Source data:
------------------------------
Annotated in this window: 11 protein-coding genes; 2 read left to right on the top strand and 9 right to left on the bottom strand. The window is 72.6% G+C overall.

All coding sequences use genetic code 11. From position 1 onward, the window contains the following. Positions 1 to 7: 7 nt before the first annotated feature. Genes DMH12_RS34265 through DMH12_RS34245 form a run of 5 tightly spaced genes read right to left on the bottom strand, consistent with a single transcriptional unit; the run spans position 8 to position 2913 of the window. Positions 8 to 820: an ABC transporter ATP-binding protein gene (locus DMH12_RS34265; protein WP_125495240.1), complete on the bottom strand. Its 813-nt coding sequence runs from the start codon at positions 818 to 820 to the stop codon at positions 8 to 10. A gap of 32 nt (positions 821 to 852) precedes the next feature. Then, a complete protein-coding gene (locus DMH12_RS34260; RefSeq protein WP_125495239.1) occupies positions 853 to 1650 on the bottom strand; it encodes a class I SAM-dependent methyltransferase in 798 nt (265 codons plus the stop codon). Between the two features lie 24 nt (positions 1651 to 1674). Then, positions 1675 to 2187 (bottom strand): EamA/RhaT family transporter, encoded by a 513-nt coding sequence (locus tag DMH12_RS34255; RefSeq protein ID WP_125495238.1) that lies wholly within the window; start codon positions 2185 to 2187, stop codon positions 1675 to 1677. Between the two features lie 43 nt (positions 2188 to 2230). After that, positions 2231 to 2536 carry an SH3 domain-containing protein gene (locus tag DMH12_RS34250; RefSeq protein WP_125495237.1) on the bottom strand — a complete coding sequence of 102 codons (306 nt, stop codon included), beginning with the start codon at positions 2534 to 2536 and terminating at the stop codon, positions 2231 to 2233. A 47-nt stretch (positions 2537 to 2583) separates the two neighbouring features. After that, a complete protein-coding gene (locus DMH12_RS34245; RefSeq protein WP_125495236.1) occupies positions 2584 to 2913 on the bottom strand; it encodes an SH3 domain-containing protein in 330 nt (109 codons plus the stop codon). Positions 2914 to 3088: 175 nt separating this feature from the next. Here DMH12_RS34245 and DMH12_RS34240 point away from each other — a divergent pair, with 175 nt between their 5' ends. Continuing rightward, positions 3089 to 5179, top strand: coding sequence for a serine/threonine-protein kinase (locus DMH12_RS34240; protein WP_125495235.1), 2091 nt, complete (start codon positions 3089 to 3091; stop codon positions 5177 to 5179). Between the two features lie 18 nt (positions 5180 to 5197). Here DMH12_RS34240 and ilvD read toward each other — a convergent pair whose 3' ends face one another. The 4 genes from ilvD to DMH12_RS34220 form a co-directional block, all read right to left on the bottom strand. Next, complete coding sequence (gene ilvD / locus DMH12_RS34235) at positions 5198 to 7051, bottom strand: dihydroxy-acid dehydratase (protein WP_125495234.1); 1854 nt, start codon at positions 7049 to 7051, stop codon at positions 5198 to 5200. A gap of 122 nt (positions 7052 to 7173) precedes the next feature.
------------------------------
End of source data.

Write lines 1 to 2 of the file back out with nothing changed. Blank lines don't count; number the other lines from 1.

Annotated in this window: 11 protein-coding genes; 2 read left to right on the top strand and 9 right to left on the bottom strand. The window is 72.6% G+C overall.

All coding sequences use genetic code 11. From position 1 onward, the window contains the following. Positions 1 to 7: 7 nt before the first annotated feature. Genes DMH12_RS34265 through DMH12_RS34245 form a run of 5 tightly spaced genes read right to left on the bottom strand, consistent with a single transcriptional unit; the run spans position 8 to position 2913 of the window. Positions 8 to 820: an ABC transporter ATP-binding protein gene (locus DMH12_RS34265; protein WP_125495240.1), complete on the bottom strand. Its 813-nt coding sequence runs from the start codon at positions 818 to 820 to the stop codon at positions 8 to 10. A gap of 32 nt (positions 821 to 852) precedes the next feature. Then, a complete protein-coding gene (locus DMH12_RS34260; RefSeq protein WP_125495239.1) occupies positions 853 to 1650 on the bottom strand; it encodes a class I SAM-dependent methyltransferase in 798 nt (265 codons plus the stop codon). Between the two features lie 24 nt (positions 1651 to 1674). Then, positions 1675 to 2187 (bottom strand): EamA/RhaT family transporter, encoded by a 513-nt coding sequence (locus tag DMH12_RS34255; RefSeq protein ID WP_125495238.1) that lies wholly within the window; start codon positions 2185 to 2187, stop codon positions 1675 to 1677. Between the two features lie 43 nt (positions 2188 to 2230). After that, positions 2231 to 2536 carry an SH3 domain-containing protein gene (locus tag DMH12_RS34250; RefSeq protein WP_125495237.1) on the bottom strand — a complete coding sequence of 102 codons (306 nt, stop codon included), beginning with the start codon at positions 2534 to 2536 and terminating at the stop codon, positions 2231 to 2233. A 47-nt stretch (positions 2537 to 2583) separates the two neighbouring features. After that, a complete protein-coding gene (locus DMH12_RS34245; RefSeq protein WP_125495236.1) occupies positions 2584 to 2913 on the bottom strand; it encodes an SH3 domain-containing protein in 330 nt (109 codons plus the stop codon). Positions 2914 to 3088: 175 nt separating this feature from the next. Here DMH12_RS34245 and DMH12_RS34240 point away from each other — a divergent pair, with 175 nt between their 5' ends. Continuing rightward, positions 3089 to 5179, top strand: coding sequence for a serine/threonine-protein kinase (locus DMH12_RS34240; protein WP_125495235.1), 2091 nt, complete (start codon positions 3089 to 3091; stop codon positions 5177 to 5179). Between the two features lie 18 nt (positions 5180 to 5197). Here DMH12_RS34240 and ilvD read toward each other — a convergent pair whose 3' ends face one another. The 4 genes from ilvD to DMH12_RS34220 form a co-directional block, all read right to left on the bottom strand. Next, complete coding sequence (gene ilvD / locus DMH12_RS34235) at positions 5198 to 7051, bottom strand: dihydroxy-acid dehydratase (protein WP_125495234.1); 1854 nt, start codon at positions 7049 to 7051, stop codon at positions 5198 to 5200. A gap of 122 nt (positions 7052 to 7173) precedes the next feature.